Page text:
A quite different event from the others already reported took place on Friday 15th January in Wellington Church when music students from the University of Glasgow who had been working with Glasgow primary schools brought their classes to the church for the celebration of “Mungo’s Bairns”. Eleven schools took part and it was a fantastic celebration which showed just how brilliant our children (and their teachers) can be. It was also great to see how many different nationalities make up our “dear family”.
The theme for this year’s event was “pilgrimage”. We started with a visit from “St. Mungo” and his mother “St. Enoch”, courtesy of St. Monica’s Primary. St. Mungo told us (in a clear declamation that many adults could learn from!) about his life as a pilgrim spreading the Gospel in Scotland, Northern England and as far as Wales. The school then sang a song in honour of St. Enoch who doesn’t often get more than a passing mention, followed by a song about a much more recent event, the visit to Glasgow by Nelson Mandela in 1993. The song by well-known Glasgow songwriter Ian Davidson was called “Mandela danced in the Square” and St. Monica’s had their own “Nelson” in characteristic Mandela-style colourful tunic.
This was a hard act to follow but the children of Our Lady of the Annunciation did well with a song about Nessie which they sang with enthusiasm while some of their classmates acted out the parts of Nessie, a canoeist and a snorkeler! St. Conval’s primary then gave us the Hue & Cry song “Mother Glasgow”, complete with cards showing the four symbols of our City Coat of Arms, and finishing with a cry of “Let Glasgow Flourish!”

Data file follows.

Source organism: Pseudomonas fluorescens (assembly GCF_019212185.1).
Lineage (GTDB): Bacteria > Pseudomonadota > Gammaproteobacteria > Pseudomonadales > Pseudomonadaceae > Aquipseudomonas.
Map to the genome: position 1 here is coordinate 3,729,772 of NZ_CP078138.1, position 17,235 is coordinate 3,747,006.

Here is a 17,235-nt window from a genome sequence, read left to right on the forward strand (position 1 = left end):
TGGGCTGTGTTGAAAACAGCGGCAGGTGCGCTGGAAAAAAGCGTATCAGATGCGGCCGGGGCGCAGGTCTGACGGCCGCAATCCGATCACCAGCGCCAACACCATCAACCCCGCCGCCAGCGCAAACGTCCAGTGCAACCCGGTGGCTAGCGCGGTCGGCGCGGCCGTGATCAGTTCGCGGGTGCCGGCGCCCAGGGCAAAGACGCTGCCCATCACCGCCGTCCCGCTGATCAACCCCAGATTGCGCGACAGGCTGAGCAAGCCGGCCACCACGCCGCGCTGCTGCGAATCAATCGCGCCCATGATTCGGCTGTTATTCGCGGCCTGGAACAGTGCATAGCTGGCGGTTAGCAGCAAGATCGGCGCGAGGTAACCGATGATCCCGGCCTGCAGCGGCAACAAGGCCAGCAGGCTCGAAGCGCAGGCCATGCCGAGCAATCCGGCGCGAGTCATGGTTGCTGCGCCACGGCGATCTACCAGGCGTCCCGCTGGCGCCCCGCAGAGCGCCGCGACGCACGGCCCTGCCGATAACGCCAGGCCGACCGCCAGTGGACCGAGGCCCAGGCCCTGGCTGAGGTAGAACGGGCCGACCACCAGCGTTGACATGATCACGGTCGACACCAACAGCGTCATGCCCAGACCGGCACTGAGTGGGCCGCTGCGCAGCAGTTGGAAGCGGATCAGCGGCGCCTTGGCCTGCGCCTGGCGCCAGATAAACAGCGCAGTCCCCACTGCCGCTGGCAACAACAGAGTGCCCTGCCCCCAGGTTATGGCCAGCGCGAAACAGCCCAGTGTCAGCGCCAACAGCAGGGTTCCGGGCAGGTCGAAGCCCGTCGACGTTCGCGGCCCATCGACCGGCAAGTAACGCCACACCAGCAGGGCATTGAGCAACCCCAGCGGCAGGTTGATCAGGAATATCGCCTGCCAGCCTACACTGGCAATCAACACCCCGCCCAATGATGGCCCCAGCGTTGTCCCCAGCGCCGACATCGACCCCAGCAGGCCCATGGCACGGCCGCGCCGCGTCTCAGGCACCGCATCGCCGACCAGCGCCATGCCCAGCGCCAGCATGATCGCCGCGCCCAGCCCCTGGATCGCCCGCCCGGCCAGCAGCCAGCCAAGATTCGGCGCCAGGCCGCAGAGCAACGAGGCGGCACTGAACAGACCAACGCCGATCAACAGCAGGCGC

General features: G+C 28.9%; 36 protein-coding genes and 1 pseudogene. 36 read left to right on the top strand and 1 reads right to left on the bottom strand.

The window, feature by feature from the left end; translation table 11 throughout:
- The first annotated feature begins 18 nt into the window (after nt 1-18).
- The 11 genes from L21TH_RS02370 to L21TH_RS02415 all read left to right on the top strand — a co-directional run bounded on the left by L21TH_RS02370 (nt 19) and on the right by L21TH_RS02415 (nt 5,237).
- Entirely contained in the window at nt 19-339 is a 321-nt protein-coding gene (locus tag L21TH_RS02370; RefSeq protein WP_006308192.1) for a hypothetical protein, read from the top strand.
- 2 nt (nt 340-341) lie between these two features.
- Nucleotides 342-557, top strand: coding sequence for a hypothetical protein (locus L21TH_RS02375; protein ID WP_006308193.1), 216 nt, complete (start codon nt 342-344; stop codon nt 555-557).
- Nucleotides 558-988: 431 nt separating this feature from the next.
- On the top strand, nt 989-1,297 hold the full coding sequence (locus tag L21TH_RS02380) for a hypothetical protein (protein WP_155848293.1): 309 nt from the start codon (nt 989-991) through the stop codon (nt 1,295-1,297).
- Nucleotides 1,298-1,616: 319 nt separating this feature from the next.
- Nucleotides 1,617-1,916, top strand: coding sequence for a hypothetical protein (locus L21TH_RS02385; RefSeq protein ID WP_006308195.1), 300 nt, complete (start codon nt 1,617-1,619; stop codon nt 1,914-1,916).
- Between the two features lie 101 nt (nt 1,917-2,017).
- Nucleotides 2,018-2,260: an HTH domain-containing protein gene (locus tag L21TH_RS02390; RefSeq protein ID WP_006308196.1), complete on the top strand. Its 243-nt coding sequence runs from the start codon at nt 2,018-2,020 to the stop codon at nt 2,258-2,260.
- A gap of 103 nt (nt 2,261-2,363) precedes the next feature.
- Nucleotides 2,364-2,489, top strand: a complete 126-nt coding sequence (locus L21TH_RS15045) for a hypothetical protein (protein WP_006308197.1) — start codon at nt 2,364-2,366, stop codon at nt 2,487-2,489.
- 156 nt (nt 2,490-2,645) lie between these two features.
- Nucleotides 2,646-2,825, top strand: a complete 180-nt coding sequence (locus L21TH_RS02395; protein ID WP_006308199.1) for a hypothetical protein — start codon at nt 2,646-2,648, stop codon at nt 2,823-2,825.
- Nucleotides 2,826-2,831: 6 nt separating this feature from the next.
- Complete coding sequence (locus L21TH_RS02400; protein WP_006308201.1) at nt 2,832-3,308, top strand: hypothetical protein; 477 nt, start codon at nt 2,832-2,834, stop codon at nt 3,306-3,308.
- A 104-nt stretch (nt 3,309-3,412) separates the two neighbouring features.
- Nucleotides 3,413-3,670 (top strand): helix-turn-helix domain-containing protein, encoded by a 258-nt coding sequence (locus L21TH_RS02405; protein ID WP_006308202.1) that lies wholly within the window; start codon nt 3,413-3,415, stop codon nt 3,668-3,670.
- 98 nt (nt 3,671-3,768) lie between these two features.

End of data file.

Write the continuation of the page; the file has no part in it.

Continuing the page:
Bankhead primary produced a new song on the life of a typical Glasgow wean to the tune of “Charlie is my darling” which they had retitled “Glasgow is my darling, a great place to live”. Dalmarnock Primary brought us a more familiar song – The Red Yoyo – complete with the various characters of the song. St. Mary’s Primary reminded us of the theme of pilgrimage, singing “These are my Mountains” – the song of someone who had travelled far and wide but had come home to Scotland to find it was the most beautiful place of all.
Garscadden Primary took the song “Journey back to Arran” and made it into “Journey back to Glasgow” with references to many of the most famous sights in the city. St. Brendan’s primary sang the well-known and loved song “Caledonia “ but got in a last verse about their school and its values! St.Benedict’s primary managed a nice bit of self-promotion too when they sang “Glasgow, you’re my mother” , reading from cards with their school coat of arms and name clearly visible.
The last two schools were St. Patrick’s and St. Paul’s, Whiteinch. St. Patrick sang another Ian Davidson song “Going Home to Glasgow” which St. Monica’s clearly recognised as they could be seen, singing along in the background. St. Paul finished off the individual performances with a brilliant modern presentation of “Hey Johnny Cope” complete with one young pupil ably playing drum and the whole group giving us the actions to fit the words.
In addition to the individual items, the children also had a chance to sing together a number of classic songs – The Jeelie Piece Song; Ye canny shove yer Granny aff a Bus; Coulter’s Candy; and Three Craws. They were ably led by the students who had also provided the musical accompaniment for the songs.
A collection was taken up and presented to Dr. David Sinclair, minister of Wellington Church who thanked them and everyone else who had helped to make this such a great event. He added his own bit to the proceedings by explaining to the children that St. Mungo had not spoken English or Scots or Gaelic but British (Welsh) and he thanked them in that language.
Former Glasgow Baillie Cathy McMaster also congratulated the children on their energy and singing which she hoped would help to bring them to fulfilling lives. The event finished with another Ian Davidson song which has become very popular “Glasgow my home and my city”.
The older “weans” in the audience came away from the event feeling encouraged and indeed overwhelmed by the talent displayed by “Mungo’s bairns” and by the students who taught them. The future of Glasgow in hands of these “bairns” looks good indeed.